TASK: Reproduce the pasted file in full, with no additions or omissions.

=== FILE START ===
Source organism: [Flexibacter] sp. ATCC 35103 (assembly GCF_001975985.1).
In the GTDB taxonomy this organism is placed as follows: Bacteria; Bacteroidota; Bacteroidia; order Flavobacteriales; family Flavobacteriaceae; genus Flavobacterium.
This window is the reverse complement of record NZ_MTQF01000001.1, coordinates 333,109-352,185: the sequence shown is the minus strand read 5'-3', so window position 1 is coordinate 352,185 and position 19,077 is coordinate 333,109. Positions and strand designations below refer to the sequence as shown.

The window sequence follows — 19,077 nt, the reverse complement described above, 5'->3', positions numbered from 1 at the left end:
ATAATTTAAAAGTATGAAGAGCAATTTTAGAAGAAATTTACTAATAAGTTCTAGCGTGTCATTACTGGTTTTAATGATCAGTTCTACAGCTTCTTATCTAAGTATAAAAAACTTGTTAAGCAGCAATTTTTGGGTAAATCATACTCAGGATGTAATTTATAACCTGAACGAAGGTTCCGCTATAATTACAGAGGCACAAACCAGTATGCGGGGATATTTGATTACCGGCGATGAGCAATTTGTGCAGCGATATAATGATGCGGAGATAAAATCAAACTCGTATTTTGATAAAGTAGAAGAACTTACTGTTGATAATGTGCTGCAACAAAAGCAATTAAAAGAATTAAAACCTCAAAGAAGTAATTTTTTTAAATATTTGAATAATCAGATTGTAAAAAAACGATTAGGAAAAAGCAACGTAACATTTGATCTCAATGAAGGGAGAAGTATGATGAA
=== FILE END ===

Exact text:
Source organism: [Flexibacter] sp. ATCC 35103 (assembly GCF_001975985.1).
In the GTDB taxonomy this organism is placed as follows: Bacteria; Bacteroidota; Bacteroidia; order Flavobacteriales; family Flavobacteriaceae; genus Flavobacterium.
This window is the reverse complement of record NZ_MTQF01000001.1, coordinates 333,109-352,185: the sequence shown is the minus strand read 5'-3', so window position 1 is coordinate 352,185 and position 19,077 is coordinate 333,109. Positions and strand designations below refer to the sequence as shown.

The window sequence follows — 19,077 nt, the reverse complement described above, 5'->3', positions numbered from 1 at the left end:
ATAATTTAAAAGTATGAAGAGCAATTTTAGAAGAAATTTACTAATAAGTTCTAGCGTGTCATTACTGGTTTTAATGATCAGTTCTACAGCTTCTTATCTAAGTATAAAAAACTTGTTAAGCAGCAATTTTTGGGTAAATCATACTCAGGATGTAATTTATAACCTGAACGAAGGTTCCGCTATAATTACAGAGGCACAAACCAGTATGCGGGGATATTTGATTACCGGCGATGAGCAATTTGTGCAGCGATATAATGATGCGGAGATAAAATCAAACTCGTATTTTGATAAAGTAGAAGAACTTACTGTTGATAATGTGCTGCAACAAAAGCAATTAAAAGAATTAAAACCTCAAAGAAGTAATTTTTTTAAATATTTGAATAATCAGATTGTAAAAAAACGATTAGGAAAAAGCAACGTAACATTTGATCTCAATGAAGGGAGAAGTATGATGAA